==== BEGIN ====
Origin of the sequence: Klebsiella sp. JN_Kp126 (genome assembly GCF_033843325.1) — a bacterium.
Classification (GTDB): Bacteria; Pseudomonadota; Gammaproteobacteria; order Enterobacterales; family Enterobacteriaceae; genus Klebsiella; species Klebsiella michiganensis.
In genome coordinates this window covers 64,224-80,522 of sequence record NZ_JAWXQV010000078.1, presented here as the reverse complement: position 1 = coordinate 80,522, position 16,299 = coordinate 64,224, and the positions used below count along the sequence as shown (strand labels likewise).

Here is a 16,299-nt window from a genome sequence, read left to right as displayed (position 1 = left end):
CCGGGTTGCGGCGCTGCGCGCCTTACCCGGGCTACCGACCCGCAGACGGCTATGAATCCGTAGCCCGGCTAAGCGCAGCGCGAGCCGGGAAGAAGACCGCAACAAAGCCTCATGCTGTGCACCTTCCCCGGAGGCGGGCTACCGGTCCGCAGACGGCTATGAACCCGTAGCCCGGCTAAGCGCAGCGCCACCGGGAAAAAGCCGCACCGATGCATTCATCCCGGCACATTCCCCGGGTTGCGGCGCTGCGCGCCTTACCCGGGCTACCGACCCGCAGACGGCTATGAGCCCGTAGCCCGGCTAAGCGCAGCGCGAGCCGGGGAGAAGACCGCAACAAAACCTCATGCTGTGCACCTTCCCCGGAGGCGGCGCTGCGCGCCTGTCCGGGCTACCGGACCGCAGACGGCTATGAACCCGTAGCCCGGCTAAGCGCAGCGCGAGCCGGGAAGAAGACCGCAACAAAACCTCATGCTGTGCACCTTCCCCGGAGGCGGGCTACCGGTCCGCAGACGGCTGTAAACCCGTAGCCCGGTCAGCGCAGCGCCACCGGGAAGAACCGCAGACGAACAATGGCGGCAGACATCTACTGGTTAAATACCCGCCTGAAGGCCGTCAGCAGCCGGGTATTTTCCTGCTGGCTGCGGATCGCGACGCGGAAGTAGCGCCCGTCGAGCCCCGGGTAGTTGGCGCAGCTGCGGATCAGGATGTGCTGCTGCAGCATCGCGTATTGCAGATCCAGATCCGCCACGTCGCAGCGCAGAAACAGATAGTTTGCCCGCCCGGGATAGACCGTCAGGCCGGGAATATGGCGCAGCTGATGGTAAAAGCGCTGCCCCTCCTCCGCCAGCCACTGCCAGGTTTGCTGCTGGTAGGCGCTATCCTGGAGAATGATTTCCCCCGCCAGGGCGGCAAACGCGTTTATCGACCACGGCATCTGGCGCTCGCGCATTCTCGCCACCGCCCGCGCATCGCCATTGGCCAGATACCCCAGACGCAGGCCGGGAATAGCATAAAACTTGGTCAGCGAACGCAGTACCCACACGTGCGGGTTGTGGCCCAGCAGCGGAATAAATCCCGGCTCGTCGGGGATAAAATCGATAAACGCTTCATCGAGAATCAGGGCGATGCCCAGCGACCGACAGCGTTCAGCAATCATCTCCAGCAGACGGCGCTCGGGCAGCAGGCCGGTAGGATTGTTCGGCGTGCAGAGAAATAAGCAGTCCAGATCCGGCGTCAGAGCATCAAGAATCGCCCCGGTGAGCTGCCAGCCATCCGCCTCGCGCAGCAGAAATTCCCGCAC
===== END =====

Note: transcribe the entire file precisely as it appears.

Origin of the sequence: Klebsiella sp. JN_Kp126 (genome assembly GCF_033843325.1) — a bacterium.
Classification (GTDB): Bacteria; Pseudomonadota; Gammaproteobacteria; order Enterobacterales; family Enterobacteriaceae; genus Klebsiella; species Klebsiella michiganensis.
In genome coordinates this window covers 64,224-80,522 of sequence record NZ_JAWXQV010000078.1, presented here as the reverse complement: position 1 = coordinate 80,522, position 16,299 = coordinate 64,224, and the positions used below count along the sequence as shown (strand labels likewise).

Here is a 16,299-nt window from a genome sequence, read left to right as displayed (position 1 = left end):
CCGGGTTGCGGCGCTGCGCGCCTTACCCGGGCTACCGACCCGCAGACGGCTATGAATCCGTAGCCCGGCTAAGCGCAGCGCGAGCCGGGAAGAAGACCGCAACAAAGCCTCATGCTGTGCACCTTCCCCGGAGGCGGGCTACCGGTCCGCAGACGGCTATGAACCCGTAGCCCGGCTAAGCGCAGCGCCACCGGGAAAAAGCCGCACCGATGCATTCATCCCGGCACATTCCCCGGGTTGCGGCGCTGCGCGCCTTACCCGGGCTACCGACCCGCAGACGGCTATGAGCCCGTAGCCCGGCTAAGCGCAGCGCGAGCCGGGGAGAAGACCGCAACAAAACCTCATGCTGTGCACCTTCCCCGGAGGCGGCGCTGCGCGCCTGTCCGGGCTACCGGACCGCAGACGGCTATGAACCCGTAGCCCGGCTAAGCGCAGCGCGAGCCGGGAAGAAGACCGCAACAAAACCTCATGCTGTGCACCTTCCCCGGAGGCGGGCTACCGGTCCGCAGACGGCTGTAAACCCGTAGCCCGGTCAGCGCAGCGCCACCGGGAAGAACCGCAGACGAACAATGGCGGCAGACATCTACTGGTTAAATACCCGCCTGAAGGCCGTCAGCAGCCGGGTATTTTCCTGCTGGCTGCGGATCGCGACGCGGAAGTAGCGCCCGTCGAGCCCCGGGTAGTTGGCGCAGCTGCGGATCAGGATGTGCTGCTGCAGCATCGCGTATTGCAGATCCAGATCCGCCACGTCGCAGCGCAGAAACAGATAGTTTGCCCGCCCGGGATAGACCGTCAGGCCGGGAATATGGCGCAGCTGATGGTAAAAGCGCTGCCCCTCCTCCGCCAGCCACTGCCAGGTTTGCTGCTGGTAGGCGCTATCCTGGAGAATGATTTCCCCCGCCAGGGCGGCAAACGCGTTTATCGACCACGGCATCTGGCGCTCGCGCATTCTCGCCACCGCCCGCGCATCGCCATTGGCCAGATACCCCAGACGCAGGCCGGGAATAGCATAAAACTTGGTCAGCGAACGCAGTACCCACACGTGCGGGTTGTGGCCCAGCAGCGGAATAAATCCCGGCTCGTCGGGGATAAAATCGATAAACGCTTCATCGAGAATCAGGGCGATGCCCAGCGACCGACAGCGTTCAGCAATCATCTCCAGCAGACGGCGCTCGGGCAGCAGGCCGGTAGGATTGTTCGGCGTGCAGAGAAATAAGCAGTCCAGATCCGGCGTCAGAGCATCAAGAATCGCCCCGGTGAGCTGCCAGCCATCCGCCTCGCGCAGCAGAAATTCCCGCAC